Rishi Sunak’s Brexit deal to unblock trade between Britain and Northern Ireland will not solve the problems companies face, supermarket chefs warn.
Retailers and food suppliers, including the meat and dairy trade associations and Marks & Spencer, have ruled out making full use of the expedited “green lane” customs system when it comes into effect in October due to its complexity and cost.
The system, which is at the heart of the Windsor Framework agreed earlier this year by Prime Minister and President of the European Commission Ursula von der Leyen, allows goods to cross the Irish Sea without physical checks and with minimal paperwork if they do so. labeled “not for EU”.
However, insiders said this would require a change in the packaging of thousands of items, meaning production lines would need to be adjusted. As a result, many products will not be ready in time for October, when the rules for meat and dairy take effect.
While there are likely to be changes to the packaging of more products in the future, in some cases the high cost means it won’t happen at all.
Goods without a label must remain in the “red lane”, which means that they are subject to full customs controls.
Andrew Opie, Food Director at the British Retail Consortium, said: “While retailers are working hard to be fully compliant by October, we are very concerned that unless the government swiftly fixes issues such as labeling and other controls on products going to Northern Ireland, supermarkets will not be able to maximize their use of the green lane, inevitably leading to disruption to their supply chains.”
According to industry sources, supermarkets have still not seen a full list of items that can pass through the “green” and “red” lanes.
A source at one of Britain’s four largest supermarkets said: “Most retailers will probably have to use the red lane for some products to begin with, simply because of the labeling requirements, we don’t yet know in detail what they are.”
It raises new questions about whether Mr Sunak’s Windsor Framework agreement was as successful as initially claimed. Announcing the agreement earlier this year, the Prime Minister said it “removed any sense of a border in the Irish Sea”.
However, supermarket and food bosses are increasingly concerned about what the split system will look like when phased in.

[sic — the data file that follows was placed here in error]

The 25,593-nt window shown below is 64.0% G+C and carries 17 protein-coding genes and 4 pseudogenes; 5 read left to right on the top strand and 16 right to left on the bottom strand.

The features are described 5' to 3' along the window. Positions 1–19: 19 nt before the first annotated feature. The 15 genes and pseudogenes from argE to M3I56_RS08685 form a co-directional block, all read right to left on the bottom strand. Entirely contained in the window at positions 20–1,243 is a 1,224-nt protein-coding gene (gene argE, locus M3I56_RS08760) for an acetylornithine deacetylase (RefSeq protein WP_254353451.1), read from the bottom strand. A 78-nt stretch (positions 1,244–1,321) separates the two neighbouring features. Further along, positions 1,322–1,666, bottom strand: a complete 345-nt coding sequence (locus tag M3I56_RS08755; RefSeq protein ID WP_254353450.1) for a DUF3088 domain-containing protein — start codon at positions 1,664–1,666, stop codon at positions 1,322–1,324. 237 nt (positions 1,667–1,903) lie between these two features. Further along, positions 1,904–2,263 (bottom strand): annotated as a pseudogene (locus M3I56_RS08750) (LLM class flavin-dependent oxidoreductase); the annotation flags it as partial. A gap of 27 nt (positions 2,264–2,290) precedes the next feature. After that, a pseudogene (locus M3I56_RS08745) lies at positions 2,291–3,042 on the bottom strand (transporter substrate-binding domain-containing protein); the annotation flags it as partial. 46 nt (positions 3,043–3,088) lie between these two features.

An M&S spokesperson said: “The Windsor Framework is an important step forward for Northern Ireland, but the details within it – particularly labeling requirements – come with a cost and complexity that will take time to fully implement.”
Nick Allen, chief executive of the British Meat Processors Association, said: “It may not just be the retailers insisting on going through the red channel, it could be that we could see this in the restaurant sector as well.
“You could say that some food service companies, McDonald’s or whoever could say, ‘we don’t want the restriction of putting something in Northern Ireland and not being able to go south’.”
Retail insiders suggested that companies selling in both Northern Ireland and the Republic of Ireland would face further costs following the change as they would have to produce both labeled and unlabelled packaging.
A source suggested this could require them to use different supply chains for the two different lanes.
Another industry insider said there was further complexity when it came to products imported from the rest of the world before being shipped from Britain to Northern Ireland, which risked being left out of the green away.
There has also been confusion over the full scope of labeling requirements for those products that remain in Northern Ireland.
As The Telegraph revealed in May, the plans under discussion include requiring supermarkets to put labels indicating no food should be shipped into the EU, not only on the individual packaging of food, but also on boxes of products and on the shelves of supermarkets.
A Dairy UK spokesperson said: “The Green Lane system should simplify the administrative processes required to ship goods from the UK to Northern Ireland.
“However, they do have some challenges, especially with regard to labeling on packages.
“There are still some unresolved issues to be resolved in this area, which creates some uncertainty. In light of this, some operators may choose to continue with the Red Lane arrangements they are now familiar with.”
A spokesperson for the Department for Environment, Food & Rural Affairs (DEFRA) said: “The Windsor Framework solves the practical problems of the old protocol and secures Northern Ireland’s place in our Union.
“We are working extensively with businesses in Northern Ireland to help them prepare, including publishing detailed guidance and providing financial support.”
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